LONG POND — No bad scratches. No lasting bruises. No, Tony Stewart was just fine upon arriving at Pocono Raceway this weekend, despite what people might have seen on the internet.
Well known for his love of dirt tracks, Stewart raised some eyebrows this week when a video of him crashing in seemingly dramatic fashion in a sprint car race on Monday began making the rounds online.
No harm done. The wreck certainly didn’t dull his always sharp tongue.
“Oh my God. You mortals… you’ve got to learn,” Stewart deadpanned to a crowd outside of his trailer before Friday’s qualifying run. “You guys need to watch more sprint car videos. It was not a big deal. It’s starting to get annoying this week about that. That was just an average sprint car wreck. When they wreck, they get upside down.”
What drew attention to this particular crash, however, was that Stewart “got upside down” several times during the crash at Ohsweken Speedway in Ontario.
The Sprint Cup champion lost the grip on a turn and slid up the embankment on the dirt track as the diminutive car toppled over onto its right side. His momentum then tossed him once, twice … six times, seven times end-over-end before finally coming to a rest against the fence.
Naturally, it was the first topic that came up for Stewart on Friday. But he’s already had to hear about it all week.
“I appreciate (the concern), but when there’s something to report, I’ll let you know,” Stewart said. “I guarantee you there were 20 guys across the country who flipped just like that this week, and they’re fine.”
To prove his point, Stewart got right back in a sprint car the next day and ran fifth in a World of Outlaws race.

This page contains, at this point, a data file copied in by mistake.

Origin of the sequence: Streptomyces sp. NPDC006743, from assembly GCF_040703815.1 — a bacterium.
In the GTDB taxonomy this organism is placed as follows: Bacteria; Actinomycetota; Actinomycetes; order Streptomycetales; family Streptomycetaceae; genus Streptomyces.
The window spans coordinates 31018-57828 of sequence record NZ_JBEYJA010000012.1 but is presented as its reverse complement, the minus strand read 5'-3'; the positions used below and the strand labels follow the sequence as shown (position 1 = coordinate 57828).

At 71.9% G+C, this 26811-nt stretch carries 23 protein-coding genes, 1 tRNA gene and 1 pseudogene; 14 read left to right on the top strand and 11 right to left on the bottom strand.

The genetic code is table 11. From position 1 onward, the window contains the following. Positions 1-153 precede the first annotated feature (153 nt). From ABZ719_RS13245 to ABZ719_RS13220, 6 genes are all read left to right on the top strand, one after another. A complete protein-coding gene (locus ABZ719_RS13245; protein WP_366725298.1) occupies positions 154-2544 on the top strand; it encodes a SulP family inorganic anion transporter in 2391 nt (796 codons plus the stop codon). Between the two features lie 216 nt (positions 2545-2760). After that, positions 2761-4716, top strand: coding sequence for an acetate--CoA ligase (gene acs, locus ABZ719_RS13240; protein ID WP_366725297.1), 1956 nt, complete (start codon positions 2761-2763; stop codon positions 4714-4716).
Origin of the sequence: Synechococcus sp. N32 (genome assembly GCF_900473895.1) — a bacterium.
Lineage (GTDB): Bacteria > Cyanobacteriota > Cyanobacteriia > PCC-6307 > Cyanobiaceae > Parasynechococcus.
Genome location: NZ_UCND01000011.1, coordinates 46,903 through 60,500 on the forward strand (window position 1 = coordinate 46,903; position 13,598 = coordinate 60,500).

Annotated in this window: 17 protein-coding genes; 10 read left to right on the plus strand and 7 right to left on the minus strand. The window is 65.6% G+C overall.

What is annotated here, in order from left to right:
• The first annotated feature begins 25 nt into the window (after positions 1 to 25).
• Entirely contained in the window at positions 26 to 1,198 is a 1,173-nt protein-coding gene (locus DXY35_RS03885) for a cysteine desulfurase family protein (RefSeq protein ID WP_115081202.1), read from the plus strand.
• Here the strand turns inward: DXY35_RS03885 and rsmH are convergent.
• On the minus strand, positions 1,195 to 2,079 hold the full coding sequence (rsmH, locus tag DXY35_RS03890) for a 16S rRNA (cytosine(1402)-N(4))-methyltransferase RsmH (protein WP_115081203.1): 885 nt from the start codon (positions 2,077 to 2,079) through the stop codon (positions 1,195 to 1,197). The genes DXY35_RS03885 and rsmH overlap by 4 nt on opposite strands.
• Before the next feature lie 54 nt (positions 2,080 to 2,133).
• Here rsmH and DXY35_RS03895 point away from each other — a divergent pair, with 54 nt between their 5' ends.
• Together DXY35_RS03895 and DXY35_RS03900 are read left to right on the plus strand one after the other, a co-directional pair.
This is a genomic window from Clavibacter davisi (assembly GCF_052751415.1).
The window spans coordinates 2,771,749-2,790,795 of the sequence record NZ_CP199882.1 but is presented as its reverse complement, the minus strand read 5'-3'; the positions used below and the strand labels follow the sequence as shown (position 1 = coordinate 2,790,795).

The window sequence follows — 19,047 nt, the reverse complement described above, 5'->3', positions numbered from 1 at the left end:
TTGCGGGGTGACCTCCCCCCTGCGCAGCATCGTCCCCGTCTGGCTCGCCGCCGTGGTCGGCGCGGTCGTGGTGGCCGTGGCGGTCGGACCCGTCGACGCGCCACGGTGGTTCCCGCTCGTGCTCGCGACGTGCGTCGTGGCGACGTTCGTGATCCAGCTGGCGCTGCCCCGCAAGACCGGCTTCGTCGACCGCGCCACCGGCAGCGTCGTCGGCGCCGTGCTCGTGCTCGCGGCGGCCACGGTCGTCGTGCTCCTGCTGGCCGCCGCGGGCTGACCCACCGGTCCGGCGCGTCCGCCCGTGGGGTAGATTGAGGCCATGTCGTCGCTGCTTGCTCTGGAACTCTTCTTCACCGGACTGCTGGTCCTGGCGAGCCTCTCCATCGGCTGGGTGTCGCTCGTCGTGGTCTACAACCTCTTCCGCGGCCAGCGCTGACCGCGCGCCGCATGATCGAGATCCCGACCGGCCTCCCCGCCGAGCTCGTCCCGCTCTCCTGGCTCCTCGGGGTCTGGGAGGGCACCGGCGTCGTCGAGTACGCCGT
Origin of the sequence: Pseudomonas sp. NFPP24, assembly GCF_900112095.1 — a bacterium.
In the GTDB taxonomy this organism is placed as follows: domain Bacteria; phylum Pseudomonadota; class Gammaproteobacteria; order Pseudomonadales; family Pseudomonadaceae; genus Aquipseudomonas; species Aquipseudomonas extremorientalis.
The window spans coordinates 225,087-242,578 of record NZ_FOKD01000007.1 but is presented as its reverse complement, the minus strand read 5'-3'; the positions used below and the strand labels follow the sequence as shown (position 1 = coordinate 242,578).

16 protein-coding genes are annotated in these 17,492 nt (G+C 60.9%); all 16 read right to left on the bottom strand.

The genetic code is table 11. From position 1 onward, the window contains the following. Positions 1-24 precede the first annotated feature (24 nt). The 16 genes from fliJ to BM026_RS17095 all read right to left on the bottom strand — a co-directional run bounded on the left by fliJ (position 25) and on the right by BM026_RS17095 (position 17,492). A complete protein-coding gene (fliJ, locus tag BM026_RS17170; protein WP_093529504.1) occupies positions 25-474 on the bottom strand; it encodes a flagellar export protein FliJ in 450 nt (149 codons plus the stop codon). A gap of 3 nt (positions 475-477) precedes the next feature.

Back in a stock car on Friday, Stewart qualified 20th for Sunday’s GoBowling.com 400. He started 19th in the June race at Pocono, running very well on Sunday to finish fourth.
Stewart’s dirt-track escapades have never seemed to hurt his performance on NASCAR’s top circuit, and that looks to be the case again this season. He enters this weekend in 11th place in the standings, just a single point behind Jeff Gordon for the 10th and final automatic berth in the Chase.
While Stewart brushes off incidents like this, they don’t go unnoticed by his peers.
“Yeah, I did see that footage” of the crash, said Danica Patrick, who drives for Stewart at Stewart-Haas Racing.
“I think he must really love his sprint car racing.”
Patrick said she understood the allure, though, because boyfriend and fellow Sprint Cup rookie Ricky Stenhouse Jr. is also a fan of it.
“With how much Ricky loves sprint car racing and racing on dirt, (you understand) that flipping and crashing is very much a part of that sport,” Patrick said. “And if you catch the berm or you clip tires … there’s a lot of chances for accidents.”
“It’s not for me. But those who love it, very much love it.”
The consensus around the garage is generally that Stewart, a respected veteran and champion, can do whatever makes him happy. Especially because he also happens to own his own team.
Some acknowledge, however, that the risks can outweigh the rewards.
“If it were a young driver coming to work for Hendrick Motorsports, I would try to discourage them (from sprint car racing),” Gordon said. “Because you’re an investment to us and our team. … Some younger guys don’t appreciate that, but someone like Tony does, and he handles himself well with it.
“I look up to him in that way. I’ve raced in sprint cars and know how different it is, especially not doing it all the time.”
For Stewart, there was only one thing that was actually painful about the situation — he’ll have to take a weekend off from the sprint cars now.
“The worst part of the week,” Stewart said, “was when I was told that I wasn’t going to be allowed to race this weekend because we only had one new car left.”